My wife and I used to sit around and wonder what we would do if ten million dollars fell on our lap. I used to imagine buying fancy cars and an amazing house and more electronic gadgets than I can even imagine. They were great dreams, the fantasies of a twentysomething yuppie couple wanting to live a fantasy.
I used to want to be rich so I could buy myself things, because I thought that some of the empty parts inside of me could be filled by material objects. Now, though, I wish that I had money for completely different reasons.
My grandmother is spending her final years in a very, very sad state, one that depresses me just to think of it. She has emphysema and can no longer breathe without her oxygen tank and she whittles away the end of her life in severe poverty. Due to her own loving nature, she lives and cares for an individual who smokes, making her condition even worse. Her living condition is very, very sad.
I have the financial power to help her now, and I’ve offered many times with money and a room to live in, but she refuses out of a sense of pride that has carried her through life to this point. She says that any time I want to give her money and I think I can afford it, I should put it away for my own son’s college savings, because that would mean more to her than a little more bread on the table. One look in my grandmother’s eyes tells me that she means this with every ounce of her being.
My grandmother has unconditionally loved me since the day I was born, and every time I see her now, it physically hurts me to see her. She taught me that a woman can be whatever she wants to be, that a woman can be intelligent and independent and yet maternal and giving. She looks so old now, but I can just close my eyes and remember her vibrance from when she was younger, her red curls all over the place and her laughter filling a room.
If I were able to convince her of our own financial stability (she’s not easily fooled), I would buy her a small, two bedroom home and the full time assistance of a home nurse / maid to clean her home for her (since she’s no longer really capable of doing it) and take care of her daily needs for the remainder of her life. She would have a spare bedroom, enabling visitors to come and see her with much more convenience than in her current situation, plus she could have fresh air with proper filtration and circulation and without second hand smoke.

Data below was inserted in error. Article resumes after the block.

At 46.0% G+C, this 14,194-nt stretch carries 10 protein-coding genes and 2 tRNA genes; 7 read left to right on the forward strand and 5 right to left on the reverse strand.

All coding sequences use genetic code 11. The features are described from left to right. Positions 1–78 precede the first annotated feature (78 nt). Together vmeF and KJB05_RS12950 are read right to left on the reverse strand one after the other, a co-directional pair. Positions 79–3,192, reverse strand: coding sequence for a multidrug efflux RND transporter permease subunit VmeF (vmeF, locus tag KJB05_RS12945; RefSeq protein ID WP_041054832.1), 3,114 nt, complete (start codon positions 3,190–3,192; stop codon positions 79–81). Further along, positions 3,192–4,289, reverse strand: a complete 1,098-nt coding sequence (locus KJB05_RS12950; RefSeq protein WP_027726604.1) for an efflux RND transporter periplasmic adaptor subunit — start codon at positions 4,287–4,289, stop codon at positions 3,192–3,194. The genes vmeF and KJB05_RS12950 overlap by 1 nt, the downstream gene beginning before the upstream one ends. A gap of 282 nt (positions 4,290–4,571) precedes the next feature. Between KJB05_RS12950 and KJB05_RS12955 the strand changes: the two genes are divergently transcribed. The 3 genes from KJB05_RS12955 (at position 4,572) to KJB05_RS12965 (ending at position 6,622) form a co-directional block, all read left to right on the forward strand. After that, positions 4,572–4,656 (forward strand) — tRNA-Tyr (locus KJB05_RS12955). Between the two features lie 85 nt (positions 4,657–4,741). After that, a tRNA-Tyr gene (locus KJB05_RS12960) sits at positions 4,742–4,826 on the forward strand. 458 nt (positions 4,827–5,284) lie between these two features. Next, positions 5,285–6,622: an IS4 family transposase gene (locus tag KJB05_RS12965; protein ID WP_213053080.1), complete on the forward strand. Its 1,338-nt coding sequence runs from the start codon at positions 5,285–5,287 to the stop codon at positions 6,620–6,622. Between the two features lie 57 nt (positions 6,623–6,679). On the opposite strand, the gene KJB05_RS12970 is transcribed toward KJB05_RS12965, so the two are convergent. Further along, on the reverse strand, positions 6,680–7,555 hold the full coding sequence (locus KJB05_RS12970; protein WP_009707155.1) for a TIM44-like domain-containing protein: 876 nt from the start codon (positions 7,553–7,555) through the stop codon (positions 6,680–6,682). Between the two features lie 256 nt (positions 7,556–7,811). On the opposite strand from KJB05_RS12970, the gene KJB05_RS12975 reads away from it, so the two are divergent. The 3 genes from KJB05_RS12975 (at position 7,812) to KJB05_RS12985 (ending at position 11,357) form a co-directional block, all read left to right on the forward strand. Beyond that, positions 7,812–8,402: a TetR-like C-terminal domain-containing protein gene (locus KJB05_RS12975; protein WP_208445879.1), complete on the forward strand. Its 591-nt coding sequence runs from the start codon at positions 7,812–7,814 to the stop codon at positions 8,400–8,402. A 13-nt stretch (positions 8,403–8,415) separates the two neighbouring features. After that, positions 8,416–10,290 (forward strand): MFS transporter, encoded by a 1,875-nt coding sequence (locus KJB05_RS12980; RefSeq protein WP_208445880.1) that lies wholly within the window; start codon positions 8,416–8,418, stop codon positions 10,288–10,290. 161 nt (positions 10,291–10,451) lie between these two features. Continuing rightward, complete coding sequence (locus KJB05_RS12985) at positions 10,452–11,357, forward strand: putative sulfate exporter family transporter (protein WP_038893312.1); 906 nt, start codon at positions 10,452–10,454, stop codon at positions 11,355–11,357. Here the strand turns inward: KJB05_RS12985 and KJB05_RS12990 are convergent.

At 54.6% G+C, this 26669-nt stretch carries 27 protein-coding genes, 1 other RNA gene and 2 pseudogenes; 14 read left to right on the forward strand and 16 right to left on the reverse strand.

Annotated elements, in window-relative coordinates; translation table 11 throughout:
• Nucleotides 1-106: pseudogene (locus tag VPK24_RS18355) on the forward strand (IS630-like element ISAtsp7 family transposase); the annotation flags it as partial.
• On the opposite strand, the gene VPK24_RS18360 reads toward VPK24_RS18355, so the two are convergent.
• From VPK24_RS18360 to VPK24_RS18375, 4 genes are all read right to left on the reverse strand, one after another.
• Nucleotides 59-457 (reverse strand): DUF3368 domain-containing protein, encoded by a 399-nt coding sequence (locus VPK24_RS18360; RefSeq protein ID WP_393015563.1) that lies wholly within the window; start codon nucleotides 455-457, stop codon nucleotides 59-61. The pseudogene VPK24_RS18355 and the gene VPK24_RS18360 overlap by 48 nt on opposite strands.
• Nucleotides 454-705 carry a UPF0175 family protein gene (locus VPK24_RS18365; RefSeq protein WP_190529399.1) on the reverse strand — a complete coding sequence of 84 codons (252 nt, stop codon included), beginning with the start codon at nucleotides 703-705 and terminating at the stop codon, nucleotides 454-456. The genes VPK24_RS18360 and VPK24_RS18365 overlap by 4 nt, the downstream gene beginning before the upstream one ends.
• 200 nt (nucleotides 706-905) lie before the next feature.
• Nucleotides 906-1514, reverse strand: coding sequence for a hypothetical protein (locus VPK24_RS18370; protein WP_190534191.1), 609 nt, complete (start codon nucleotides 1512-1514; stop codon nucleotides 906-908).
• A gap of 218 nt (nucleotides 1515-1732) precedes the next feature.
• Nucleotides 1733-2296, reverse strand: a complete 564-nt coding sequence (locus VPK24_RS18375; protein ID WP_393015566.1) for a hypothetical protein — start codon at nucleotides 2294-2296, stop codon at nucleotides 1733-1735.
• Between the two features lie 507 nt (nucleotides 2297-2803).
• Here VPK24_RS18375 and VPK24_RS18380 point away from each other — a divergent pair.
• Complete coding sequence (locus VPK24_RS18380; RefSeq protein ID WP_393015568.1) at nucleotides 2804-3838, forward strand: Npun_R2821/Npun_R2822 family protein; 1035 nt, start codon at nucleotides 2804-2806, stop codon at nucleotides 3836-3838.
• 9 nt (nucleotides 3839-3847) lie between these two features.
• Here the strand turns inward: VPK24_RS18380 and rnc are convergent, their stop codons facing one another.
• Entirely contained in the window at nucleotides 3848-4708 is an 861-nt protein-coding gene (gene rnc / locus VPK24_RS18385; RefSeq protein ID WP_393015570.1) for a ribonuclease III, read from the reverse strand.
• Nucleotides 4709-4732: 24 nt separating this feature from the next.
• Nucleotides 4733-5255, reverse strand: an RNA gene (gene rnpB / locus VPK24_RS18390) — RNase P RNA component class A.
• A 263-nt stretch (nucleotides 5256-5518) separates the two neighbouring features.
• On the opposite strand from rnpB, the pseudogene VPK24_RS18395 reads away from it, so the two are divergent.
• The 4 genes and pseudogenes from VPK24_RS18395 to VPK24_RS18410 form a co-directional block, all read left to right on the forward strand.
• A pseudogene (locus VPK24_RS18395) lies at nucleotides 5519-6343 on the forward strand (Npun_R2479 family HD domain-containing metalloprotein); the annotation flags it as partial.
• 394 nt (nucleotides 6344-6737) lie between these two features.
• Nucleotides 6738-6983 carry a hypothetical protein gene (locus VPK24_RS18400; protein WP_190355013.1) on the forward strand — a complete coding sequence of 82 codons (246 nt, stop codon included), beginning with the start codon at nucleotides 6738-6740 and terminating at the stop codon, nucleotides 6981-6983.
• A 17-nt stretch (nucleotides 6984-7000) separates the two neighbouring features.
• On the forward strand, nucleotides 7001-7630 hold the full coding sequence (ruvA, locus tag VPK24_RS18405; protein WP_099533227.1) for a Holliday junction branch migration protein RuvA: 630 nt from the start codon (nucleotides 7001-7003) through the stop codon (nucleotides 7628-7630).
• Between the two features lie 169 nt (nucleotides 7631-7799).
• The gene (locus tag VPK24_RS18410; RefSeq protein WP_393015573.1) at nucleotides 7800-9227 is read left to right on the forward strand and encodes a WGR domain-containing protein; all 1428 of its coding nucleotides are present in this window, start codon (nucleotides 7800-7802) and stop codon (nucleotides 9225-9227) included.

Every time I think of her, and what I would love to be able to do for her, I realize what money really is. Money is the freedom to take care of what is important to you and not leave it to chance. I’m focused on personal finance now because, as painful as watching the end of my grandmother’s life is, it will be even more painful to watch my parents near the end of their life, and I will not stand for this end for them. After that, I don’t want to be any sort of burden or concern for my own children or grandchildren.
Outside of a miracle, my grandmother will pass away within two years and I will be completely unable to help her. It’s something that I will regret for the rest of my life, a depressing addendum to my own financial and personal mistakes during my twenties.
Whenever I consider spending money frivolously, I think of my grandmother, and then I think of my son. Then I ask myself, do I really need this thing I’m buying? The answer is usually quite clear.